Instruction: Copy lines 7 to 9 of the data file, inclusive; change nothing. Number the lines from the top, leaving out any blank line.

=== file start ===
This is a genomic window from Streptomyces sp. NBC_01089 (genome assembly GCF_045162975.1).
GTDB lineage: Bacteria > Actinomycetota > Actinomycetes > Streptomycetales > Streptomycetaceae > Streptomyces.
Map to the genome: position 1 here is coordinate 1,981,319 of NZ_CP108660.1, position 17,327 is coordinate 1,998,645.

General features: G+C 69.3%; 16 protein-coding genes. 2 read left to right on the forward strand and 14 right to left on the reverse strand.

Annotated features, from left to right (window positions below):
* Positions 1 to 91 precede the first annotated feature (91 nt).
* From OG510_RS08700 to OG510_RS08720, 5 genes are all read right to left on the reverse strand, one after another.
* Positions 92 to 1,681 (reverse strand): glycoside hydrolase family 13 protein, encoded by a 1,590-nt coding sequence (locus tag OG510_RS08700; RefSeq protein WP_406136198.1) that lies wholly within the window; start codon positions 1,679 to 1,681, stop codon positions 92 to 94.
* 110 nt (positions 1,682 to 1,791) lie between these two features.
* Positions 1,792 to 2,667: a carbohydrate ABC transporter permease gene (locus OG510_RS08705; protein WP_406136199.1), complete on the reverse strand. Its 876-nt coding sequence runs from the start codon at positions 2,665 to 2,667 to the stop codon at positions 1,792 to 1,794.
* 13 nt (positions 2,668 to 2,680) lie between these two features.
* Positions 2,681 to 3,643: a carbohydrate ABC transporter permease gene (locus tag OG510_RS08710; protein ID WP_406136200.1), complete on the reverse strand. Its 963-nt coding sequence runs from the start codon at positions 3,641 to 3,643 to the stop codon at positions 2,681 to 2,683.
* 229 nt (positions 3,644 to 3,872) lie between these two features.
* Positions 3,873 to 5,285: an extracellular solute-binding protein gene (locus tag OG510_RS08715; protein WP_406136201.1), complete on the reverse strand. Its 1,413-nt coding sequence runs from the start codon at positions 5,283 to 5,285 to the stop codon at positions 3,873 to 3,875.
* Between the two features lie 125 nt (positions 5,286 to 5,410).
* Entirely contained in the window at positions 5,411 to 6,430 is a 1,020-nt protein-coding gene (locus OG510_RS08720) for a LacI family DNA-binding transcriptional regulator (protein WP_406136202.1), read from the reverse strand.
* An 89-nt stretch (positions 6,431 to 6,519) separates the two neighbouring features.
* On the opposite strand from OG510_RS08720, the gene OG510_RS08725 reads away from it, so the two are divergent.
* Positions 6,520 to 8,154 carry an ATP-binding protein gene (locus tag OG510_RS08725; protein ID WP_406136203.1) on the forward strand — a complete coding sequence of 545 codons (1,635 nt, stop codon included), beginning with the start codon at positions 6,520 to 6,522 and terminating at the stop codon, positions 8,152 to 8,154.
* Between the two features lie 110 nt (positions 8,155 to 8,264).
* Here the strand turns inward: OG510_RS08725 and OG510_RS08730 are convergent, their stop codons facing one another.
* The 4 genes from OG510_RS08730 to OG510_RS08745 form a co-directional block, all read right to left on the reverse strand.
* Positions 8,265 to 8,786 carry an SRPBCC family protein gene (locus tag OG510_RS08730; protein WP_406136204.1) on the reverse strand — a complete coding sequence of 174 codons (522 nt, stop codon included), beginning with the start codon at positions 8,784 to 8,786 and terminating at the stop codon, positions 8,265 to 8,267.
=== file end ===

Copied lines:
* From OG510_RS08700 to OG510_RS08720, 5 genes are all read right to left on the reverse strand, one after another.
* Positions 92 to 1,681 (reverse strand): glycoside hydrolase family 13 protein, encoded by a 1,590-nt coding sequence (locus tag OG510_RS08700; RefSeq protein WP_406136198.1) that lies wholly within the window; start codon positions 1,679 to 1,681, stop codon positions 92 to 94.
* 110 nt (positions 1,682 to 1,791) lie between these two features.